Saudi Arabia has been introducing a lot of changes lately, especially when it comes to the rights and roles of women. However, there are still quite a number of things that may seem acceptable in other countries, but could land you in prison if you did these in the Kingdom.
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If you have just arrived in Saudi Arabia or if you are planning to work here, then it helps to know the things that could get you trouble with the law. Keep on reading to find out…
- Things that Could Get You in Trouble in KSA
- #1 – Being inappropriately dressed
- #2 – Dancing in a public place
- #3 – Drinking (and brewing) alcohol
- #4 – Taking pictures of buildings and people
- #5 – Practicing a religion other than Islam in public
- #6 – Celebrating Valentine’s Day and Halloween
- #7 – Celebrating your birthday
- #8 – Eating in a restaurant’s family section (when you’re a bachelor)
- #9 – Mixing of men and women who aren’t married
- #10 – Public displays of affection
Things that Could Get You in Trouble in KSA
When you’re in Saudi Arabia, be sure to avoid:
#1 – Being inappropriately dressed
While it is common knowledge that women should wear an abaya when going out, they should also make sure that they are dressed appropriately at all times. Avoid wearing spaghetti-strapped tops, skimpy shorts, and basically any apparel that reveals too much skin. Likewise, men should wear clothes that cover their shoulders and knees. They should also avoid wearing skinny jeans and clothing with images that may be offensive to Islam.
#2 – Dancing in a public place
Dancing and playing loud music is banned in most public places. It would be better to dance and play music inside your home, but not too loud or else you might disrupt the neighbors!
#3 – Drinking (and brewing) alcohol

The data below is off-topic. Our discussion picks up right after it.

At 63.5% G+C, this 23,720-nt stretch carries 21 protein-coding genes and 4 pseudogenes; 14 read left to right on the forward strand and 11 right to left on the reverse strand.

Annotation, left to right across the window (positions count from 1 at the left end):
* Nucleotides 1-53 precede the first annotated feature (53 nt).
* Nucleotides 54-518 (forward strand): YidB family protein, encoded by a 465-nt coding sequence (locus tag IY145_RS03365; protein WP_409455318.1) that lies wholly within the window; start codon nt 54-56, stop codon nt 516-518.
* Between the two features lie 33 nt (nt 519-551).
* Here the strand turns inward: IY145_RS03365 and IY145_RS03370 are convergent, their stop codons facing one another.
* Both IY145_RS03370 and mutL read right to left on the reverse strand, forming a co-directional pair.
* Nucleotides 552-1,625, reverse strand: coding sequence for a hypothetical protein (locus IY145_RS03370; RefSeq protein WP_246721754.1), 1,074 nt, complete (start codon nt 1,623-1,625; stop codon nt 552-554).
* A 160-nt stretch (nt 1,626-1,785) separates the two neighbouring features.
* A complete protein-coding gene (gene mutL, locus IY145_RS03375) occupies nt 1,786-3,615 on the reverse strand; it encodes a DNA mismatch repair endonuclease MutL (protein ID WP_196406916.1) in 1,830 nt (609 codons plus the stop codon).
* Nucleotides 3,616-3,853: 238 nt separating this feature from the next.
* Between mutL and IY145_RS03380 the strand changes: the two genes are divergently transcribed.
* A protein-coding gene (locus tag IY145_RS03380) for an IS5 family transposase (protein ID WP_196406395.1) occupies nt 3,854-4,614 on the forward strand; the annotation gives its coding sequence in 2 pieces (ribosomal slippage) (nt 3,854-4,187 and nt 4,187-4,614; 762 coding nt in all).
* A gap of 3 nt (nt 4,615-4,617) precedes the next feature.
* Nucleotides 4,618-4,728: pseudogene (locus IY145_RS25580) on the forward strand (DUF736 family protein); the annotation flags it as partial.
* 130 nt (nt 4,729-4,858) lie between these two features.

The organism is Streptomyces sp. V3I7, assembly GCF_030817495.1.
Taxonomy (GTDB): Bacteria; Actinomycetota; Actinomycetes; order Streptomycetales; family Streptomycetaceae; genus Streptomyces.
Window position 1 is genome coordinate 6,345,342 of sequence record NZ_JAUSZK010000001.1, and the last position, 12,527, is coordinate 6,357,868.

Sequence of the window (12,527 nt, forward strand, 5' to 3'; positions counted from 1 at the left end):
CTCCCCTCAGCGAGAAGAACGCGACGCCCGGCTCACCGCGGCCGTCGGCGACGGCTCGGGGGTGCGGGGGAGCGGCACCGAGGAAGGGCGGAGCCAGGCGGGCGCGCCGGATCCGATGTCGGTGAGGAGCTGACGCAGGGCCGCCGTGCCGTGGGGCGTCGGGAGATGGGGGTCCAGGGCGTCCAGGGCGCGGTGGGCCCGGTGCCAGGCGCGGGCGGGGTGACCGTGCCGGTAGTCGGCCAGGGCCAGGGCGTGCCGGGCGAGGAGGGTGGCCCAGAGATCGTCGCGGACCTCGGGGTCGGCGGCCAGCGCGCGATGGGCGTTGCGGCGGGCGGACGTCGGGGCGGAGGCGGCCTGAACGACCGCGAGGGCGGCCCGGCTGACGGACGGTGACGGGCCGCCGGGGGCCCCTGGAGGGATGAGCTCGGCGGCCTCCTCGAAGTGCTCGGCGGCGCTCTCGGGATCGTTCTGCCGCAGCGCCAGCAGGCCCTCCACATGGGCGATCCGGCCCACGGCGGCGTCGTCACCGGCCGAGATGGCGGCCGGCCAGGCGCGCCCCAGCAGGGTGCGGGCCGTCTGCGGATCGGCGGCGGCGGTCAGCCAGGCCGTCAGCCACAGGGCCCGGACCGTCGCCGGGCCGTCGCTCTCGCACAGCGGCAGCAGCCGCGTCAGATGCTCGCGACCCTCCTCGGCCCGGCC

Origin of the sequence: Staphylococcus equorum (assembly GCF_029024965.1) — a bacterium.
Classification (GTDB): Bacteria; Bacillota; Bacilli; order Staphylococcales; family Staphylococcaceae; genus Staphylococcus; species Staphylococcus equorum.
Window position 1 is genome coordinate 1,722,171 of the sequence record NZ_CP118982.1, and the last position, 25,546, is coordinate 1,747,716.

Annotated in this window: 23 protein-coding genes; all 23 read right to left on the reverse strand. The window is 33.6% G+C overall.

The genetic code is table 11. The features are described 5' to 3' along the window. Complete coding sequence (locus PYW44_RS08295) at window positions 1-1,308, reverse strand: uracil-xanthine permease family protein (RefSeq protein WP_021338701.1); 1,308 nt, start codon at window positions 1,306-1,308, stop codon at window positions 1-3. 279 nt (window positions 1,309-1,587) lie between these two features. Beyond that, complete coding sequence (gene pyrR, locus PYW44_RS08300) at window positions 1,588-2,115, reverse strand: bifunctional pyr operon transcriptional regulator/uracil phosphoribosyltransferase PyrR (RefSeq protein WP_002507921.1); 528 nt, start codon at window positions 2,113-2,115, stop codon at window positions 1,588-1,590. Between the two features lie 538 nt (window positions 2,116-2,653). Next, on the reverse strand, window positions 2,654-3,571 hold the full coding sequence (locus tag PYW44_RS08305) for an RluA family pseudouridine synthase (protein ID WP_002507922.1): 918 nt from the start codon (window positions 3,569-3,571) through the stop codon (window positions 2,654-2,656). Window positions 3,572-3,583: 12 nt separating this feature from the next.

Drinking, importing, and selling alcohol is completely banned in the Kingdom. And don’t even consider brewing your own alcohol at home, because this is illegal as well!
#4 – Taking pictures of buildings and people
Because of privacy and security concerns, it is illegal to take pictures of government buildings, palaces, and military sites in Saudi Arabia. Similarly, taking pictures of people (especially women) without their permission is not allowed.
#5 – Practicing a religion other than Islam in public
As a Muslim country, the Kingdom forbids the practice of religions other than Islam in public. However, everyone can still practice their religious beliefs — in the privacy of their homes.
#6 – Celebrating Valentine’s Day and Halloween
Valentine’s Day, Halloween, and other “Western” celebrations are not part of Islam. Hence, they are also banned in Saudi Arabia. So set aside your heart-shaped trinkets, spooky costumes, and other related items while living here!
#7 – Celebrating your birthday
Public birthday celebrations are also considered as a “Western” tradition in Saudi Arabia, and are therefore banned. Of course, you can still enjoy a simple celebration at home, albeit quietly and without drawing attention.
#8 – Eating in a restaurant’s family section (when you’re a bachelor)
Listen up, bachelors! Be sure to have your meal in the “men only” section of a restaurant, and not in the family section. As for women who are alone, it is best to order food as take-away because dining by your lonesome — even in the family section — is often frowned upon.
#9 – Mixing of men and women who aren’t married
Unlike in most Western countries, men and women who are not married are forbidden to mix freely in Saudi Arabia. Do keep this in mind!
#10 – Public displays of affection
Public displays of affection, such as kissing, hugging, and even holding of hands — is forbidden in Saudi Arabia. This applies to both married and unmarried couples, so be careful whenever you’re out in public!
ALSO READ: List of Prohibited & Restricted Items in Saudi Arabia
Some of these things may seem too strict, especially if you come from a different culture. Still, as foreigners, we should be respectful of the local beliefs and customs of Saudi Arabia. That being said, we should also be aware of these do’s and don’ts in the Kingdom.